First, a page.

Yesterday the Beenleigh Library hosted the 171 Club’s presentation on the Democratic Republic of Congo with Blaise Mukendi. I went along to learn more about Congo-Kinshasa (its colloquial name which distinguishes it from “Congo-Brazzaville” — Republic of the Congo) and perhaps meet and talk with some Africans.

The 171 Club is named for the number of ethnic groups identified within the southeast Queensland city of Logan, and each month the club has been showcasing a specific ethnic group in a presentation hosted by the Beenleigh Library. An initiative of the Logan City Council Libraries, the 171 Club was recently named a winner in the social inclusion category of the 2010 ALIA Library Stars program, awarded by the Australian Library and Information Association.

In attending the session, I was particularly interested to hear about the ongoing Congolese conflicts from Mukendi’s perspective. He explained how local chiefs asked families to offer their sons to fight in militias to protect their local areas from the invading foreign armies (who were actually coming into the Congo at the behest of Laurent Kabila). This was how the numbers of Congolese child soldiers first grew. They were given up by their families to fight for their nation — much as other countries (including the United States) have done in fighting their revolutionary wars.

Blaise Mukendi of DRC, October 2010
Congolese-born Blaise Mukendi has lived in Australia for a year and a half although he fled the DRC sixteen years ago.

Mukendi’s journey to Australia took him through numerous refugee camps in Kenya and Malawi. He was a valuable administrator at the camps, useful for his hard-working ethics and his fluency in many languages. This talent led to a delay in visa applications as the camp administrators did not want to lose a valuable asset.

Two years ago, he received a humanitarian visa for himself and his wife to come to Australia. However, a spiteful colleague buried the paperwork, and when the replacement visa was finally issued, it was five days after Mukendi’s daughter was born.

Of course, she wasn’t on the visa paperwork. Mukendi and his wife had to choose between leaving their daughter and fleeing to the safety of Australia or hiding out in Malawi, where they were being hunted down by men Mukendi had reported for bribes and sex crimes within the refugee camps.

It was a very difficult decision. In the end, the Mukendis left their daughter Anna with a cousin’s family and flew to Australia. Immediately upon arriving in Australia, they began lobbying for a visa for Anna and she was reunited with them in five months’ time.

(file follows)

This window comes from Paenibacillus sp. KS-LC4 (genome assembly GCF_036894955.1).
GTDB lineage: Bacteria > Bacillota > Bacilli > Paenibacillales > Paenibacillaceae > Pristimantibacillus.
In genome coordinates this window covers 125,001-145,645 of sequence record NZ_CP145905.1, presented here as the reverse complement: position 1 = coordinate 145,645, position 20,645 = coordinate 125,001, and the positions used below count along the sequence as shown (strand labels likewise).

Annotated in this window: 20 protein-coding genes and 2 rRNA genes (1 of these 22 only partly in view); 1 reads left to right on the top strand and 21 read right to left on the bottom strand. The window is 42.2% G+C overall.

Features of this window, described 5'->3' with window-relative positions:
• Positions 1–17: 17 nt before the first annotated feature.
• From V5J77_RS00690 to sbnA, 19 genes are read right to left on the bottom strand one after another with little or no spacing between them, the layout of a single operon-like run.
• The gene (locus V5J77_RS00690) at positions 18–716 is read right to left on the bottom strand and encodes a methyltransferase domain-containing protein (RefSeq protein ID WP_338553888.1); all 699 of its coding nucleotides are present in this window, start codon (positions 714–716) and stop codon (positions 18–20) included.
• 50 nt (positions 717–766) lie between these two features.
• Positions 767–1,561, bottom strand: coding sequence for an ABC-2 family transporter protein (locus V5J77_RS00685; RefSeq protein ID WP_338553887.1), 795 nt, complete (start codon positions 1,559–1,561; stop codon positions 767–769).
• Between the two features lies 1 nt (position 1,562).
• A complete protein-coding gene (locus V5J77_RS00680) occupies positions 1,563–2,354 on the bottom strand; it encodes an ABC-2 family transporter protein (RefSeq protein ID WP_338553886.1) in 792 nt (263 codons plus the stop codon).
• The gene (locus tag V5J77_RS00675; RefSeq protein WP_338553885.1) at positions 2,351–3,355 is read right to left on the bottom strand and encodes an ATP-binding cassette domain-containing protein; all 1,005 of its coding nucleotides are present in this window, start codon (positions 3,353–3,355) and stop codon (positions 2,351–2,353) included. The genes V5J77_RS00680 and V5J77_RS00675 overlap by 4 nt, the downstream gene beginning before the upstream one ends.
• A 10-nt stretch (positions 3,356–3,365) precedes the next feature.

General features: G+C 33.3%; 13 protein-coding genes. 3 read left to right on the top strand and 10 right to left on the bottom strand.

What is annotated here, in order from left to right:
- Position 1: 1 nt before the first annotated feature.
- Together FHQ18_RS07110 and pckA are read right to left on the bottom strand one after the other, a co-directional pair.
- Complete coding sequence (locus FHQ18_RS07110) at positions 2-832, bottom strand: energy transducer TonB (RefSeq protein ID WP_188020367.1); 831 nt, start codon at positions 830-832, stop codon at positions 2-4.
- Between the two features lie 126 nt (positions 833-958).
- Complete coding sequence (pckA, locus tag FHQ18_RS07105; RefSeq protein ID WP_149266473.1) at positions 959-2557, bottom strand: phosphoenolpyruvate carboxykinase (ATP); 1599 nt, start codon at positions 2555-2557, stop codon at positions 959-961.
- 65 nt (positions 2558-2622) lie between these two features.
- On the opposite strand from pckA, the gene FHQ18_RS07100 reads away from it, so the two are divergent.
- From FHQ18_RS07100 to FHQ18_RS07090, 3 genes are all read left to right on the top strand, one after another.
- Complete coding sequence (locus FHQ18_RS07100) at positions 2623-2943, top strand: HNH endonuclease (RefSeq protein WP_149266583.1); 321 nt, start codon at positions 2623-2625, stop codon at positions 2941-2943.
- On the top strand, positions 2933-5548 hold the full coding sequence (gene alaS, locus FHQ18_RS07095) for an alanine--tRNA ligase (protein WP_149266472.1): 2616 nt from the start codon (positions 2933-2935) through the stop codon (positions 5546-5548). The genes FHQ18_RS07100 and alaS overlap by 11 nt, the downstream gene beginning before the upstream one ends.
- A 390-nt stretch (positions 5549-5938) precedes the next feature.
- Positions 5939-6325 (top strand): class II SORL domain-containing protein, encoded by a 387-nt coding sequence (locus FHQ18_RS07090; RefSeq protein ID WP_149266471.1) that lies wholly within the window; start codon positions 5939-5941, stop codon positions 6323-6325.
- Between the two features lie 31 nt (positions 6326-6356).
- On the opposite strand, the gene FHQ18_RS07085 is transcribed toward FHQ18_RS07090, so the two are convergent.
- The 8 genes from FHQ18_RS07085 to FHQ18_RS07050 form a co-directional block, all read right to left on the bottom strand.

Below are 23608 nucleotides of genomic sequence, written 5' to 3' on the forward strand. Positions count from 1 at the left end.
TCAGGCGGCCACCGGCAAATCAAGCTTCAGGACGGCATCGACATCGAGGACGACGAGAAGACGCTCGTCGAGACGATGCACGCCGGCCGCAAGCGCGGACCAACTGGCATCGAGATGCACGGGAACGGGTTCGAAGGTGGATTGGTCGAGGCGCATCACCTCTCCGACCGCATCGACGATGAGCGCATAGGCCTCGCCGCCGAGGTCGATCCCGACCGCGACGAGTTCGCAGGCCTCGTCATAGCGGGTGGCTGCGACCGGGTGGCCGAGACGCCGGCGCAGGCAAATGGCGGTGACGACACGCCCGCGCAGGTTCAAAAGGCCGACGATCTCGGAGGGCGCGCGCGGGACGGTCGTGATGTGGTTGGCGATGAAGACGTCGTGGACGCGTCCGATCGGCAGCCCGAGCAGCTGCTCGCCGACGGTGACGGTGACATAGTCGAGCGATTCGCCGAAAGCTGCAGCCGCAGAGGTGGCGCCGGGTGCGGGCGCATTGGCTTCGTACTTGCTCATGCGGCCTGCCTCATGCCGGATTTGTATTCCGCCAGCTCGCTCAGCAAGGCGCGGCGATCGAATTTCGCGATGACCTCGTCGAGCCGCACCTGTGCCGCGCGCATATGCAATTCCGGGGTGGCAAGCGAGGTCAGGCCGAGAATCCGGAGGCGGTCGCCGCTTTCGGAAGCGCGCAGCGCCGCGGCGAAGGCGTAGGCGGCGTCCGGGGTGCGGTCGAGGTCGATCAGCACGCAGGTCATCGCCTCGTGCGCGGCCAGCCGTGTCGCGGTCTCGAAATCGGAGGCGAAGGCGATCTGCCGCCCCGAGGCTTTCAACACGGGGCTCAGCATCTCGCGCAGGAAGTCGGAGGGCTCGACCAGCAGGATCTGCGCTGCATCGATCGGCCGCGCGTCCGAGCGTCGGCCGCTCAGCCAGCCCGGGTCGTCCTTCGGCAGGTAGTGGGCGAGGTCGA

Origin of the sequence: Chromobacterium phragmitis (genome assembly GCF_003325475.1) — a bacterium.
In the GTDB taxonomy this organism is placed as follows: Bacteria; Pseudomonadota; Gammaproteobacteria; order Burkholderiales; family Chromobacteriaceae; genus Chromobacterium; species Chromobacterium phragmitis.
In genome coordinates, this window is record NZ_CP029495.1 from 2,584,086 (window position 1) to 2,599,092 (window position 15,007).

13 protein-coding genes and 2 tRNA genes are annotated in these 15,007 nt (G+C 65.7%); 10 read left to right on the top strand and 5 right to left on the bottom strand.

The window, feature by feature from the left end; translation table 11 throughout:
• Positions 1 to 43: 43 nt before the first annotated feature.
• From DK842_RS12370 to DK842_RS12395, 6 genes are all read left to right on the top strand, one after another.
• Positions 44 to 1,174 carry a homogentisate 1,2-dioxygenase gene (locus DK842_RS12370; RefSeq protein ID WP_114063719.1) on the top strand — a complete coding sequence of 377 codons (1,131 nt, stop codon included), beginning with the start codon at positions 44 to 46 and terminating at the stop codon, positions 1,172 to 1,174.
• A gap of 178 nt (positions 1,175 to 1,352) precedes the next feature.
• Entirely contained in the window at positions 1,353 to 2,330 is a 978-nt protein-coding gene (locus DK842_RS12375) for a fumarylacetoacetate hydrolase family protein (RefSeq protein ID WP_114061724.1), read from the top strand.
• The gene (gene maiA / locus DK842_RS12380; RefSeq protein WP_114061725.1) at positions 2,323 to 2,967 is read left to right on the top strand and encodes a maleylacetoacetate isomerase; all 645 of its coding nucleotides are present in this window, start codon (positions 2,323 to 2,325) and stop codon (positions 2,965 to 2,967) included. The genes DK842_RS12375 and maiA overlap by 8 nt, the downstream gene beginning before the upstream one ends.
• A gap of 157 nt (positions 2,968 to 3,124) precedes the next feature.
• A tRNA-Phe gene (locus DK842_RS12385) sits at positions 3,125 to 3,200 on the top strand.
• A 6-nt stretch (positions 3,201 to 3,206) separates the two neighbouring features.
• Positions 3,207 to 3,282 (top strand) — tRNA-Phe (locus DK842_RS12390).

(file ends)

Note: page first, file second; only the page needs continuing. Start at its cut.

Congolese women with Blaise Mukendi, October 2010
Mukendi explained that the Congolese value three things very highly: food, sleep and good dress. He brought these women up the front to display their traditional dress styles.

Later, I brought out my rusty French to speak to some of the women. Because I was familiar with their dress from my childhood in Africa, I asked about where they purchased their fabric. The ladies explained that they send money to Congo and have their family and friends send the traditional fabric over to Australia. This greatly inflates the cost of these beautiful dresses, and I appreciate their traditional outfits so much more now that I understand how difficult it is to wear something that is commonplace in Africa.

In Congo, the average life expectancy according to Mukendi is 38 years for men and 45 for women. Infant mortality is 89 deaths out of 1000 births — almost 1 out of ten! The median age of Congo’s 62 million people is 16.1 years. It is a very young country, and the future is its youth.

After the presentation, we were invited to taste some traditional Congolese food. The women had prepared fufu (pounded cassava goo), sauces and stewed cassava leaves. David and I both really liked the taste of the cassava leaves (which we knew from our time in Kenya), so I’m inspired to find and purchase some locally. (One Congolese man said that he grows them in his garden for his friends and family, but he didn’t invite me to help myself too!)

In a bizarre twist, just as I was leaving, I was asked to take some photos of two women who were holding a Congolese toddler in their arms. It reminded me of how I have often been treated when I was a minority. My sister Renée in Hong Kong encounters this all the time when complete strangers ask if they can have a photo taken with her beautiful red-haired children.

I really enjoyed the 171 Club talk. Their next talk is featuring the Oromo people from Ethiopia. If you’re in southeast Queensland, you can register to attend via this online form or ring the Beenleigh Library on 3412 4130.